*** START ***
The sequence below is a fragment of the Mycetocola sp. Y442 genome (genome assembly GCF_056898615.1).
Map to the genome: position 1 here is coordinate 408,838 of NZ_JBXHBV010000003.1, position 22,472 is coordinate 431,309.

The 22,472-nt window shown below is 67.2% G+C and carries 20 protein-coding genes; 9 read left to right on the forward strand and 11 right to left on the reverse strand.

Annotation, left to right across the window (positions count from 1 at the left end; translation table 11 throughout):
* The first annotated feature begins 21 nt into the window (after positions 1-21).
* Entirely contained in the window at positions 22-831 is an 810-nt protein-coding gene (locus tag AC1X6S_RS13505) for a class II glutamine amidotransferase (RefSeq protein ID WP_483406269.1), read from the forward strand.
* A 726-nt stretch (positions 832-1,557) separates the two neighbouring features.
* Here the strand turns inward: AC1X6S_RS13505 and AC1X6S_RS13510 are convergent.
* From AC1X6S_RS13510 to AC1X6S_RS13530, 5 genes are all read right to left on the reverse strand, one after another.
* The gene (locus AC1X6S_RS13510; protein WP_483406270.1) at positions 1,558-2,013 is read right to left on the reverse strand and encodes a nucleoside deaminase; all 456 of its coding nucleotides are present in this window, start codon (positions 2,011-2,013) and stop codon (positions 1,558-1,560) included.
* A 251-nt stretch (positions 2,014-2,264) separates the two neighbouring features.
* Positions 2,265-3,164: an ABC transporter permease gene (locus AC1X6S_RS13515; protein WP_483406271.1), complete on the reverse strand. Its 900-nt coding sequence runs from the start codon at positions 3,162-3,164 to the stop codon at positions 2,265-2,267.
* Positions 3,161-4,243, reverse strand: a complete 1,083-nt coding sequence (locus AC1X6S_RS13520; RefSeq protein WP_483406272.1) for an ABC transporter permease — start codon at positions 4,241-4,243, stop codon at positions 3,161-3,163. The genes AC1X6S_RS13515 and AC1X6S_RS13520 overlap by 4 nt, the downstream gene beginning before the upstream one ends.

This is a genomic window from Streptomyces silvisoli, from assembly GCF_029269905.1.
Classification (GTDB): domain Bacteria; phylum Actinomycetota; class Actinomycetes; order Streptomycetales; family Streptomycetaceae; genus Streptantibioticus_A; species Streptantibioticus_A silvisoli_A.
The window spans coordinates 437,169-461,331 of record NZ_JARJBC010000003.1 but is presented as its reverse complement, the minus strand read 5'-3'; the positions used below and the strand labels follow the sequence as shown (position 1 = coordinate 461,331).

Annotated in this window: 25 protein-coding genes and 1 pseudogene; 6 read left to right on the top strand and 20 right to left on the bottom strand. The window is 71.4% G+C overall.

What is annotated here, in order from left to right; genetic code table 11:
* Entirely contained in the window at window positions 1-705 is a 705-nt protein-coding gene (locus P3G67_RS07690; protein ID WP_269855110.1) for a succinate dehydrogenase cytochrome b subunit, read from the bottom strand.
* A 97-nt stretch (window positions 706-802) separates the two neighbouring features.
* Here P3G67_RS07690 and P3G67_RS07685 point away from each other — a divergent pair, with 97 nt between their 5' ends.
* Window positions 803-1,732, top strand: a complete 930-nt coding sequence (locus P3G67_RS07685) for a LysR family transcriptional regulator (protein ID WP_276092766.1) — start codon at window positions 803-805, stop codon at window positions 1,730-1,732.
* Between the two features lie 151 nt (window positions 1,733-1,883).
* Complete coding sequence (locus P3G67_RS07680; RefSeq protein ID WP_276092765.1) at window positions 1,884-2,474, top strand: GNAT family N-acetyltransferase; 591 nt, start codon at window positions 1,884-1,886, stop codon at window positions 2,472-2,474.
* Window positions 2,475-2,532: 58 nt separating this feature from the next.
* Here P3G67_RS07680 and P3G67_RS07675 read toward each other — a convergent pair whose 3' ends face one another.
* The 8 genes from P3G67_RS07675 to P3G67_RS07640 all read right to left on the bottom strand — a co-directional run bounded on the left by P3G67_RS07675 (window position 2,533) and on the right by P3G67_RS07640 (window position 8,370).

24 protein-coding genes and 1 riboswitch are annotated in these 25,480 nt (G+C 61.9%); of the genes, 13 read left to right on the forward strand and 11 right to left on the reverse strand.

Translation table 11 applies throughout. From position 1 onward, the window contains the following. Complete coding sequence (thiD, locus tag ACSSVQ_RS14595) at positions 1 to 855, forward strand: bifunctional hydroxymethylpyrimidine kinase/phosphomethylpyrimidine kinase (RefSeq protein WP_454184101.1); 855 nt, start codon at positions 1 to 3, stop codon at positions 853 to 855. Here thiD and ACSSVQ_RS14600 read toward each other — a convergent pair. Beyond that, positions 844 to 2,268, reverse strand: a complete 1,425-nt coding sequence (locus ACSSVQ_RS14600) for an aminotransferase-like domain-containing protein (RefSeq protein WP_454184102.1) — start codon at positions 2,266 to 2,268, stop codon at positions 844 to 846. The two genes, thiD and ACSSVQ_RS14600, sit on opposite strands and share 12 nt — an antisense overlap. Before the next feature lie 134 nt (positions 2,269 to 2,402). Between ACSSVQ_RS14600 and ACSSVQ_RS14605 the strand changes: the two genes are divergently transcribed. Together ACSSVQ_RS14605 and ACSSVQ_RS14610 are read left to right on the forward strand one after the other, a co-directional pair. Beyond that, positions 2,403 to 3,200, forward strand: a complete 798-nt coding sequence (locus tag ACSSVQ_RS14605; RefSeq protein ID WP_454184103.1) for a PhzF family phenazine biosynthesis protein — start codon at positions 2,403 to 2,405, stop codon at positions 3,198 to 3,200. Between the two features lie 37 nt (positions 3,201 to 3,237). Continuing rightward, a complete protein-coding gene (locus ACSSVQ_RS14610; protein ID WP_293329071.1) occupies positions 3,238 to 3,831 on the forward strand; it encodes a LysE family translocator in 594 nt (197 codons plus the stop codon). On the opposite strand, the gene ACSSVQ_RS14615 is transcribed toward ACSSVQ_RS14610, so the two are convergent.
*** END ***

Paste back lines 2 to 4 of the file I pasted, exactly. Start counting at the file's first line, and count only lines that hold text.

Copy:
Map to the genome: position 1 here is coordinate 408,838 of NZ_JBXHBV010000003.1, position 22,472 is coordinate 431,309.

The 22,472-nt window shown below is 67.2% G+C and carries 20 protein-coding genes; 9 read left to right on the forward strand and 11 right to left on the reverse strand.

Annotation, left to right across the window (positions count from 1 at the left end; translation table 11 throughout):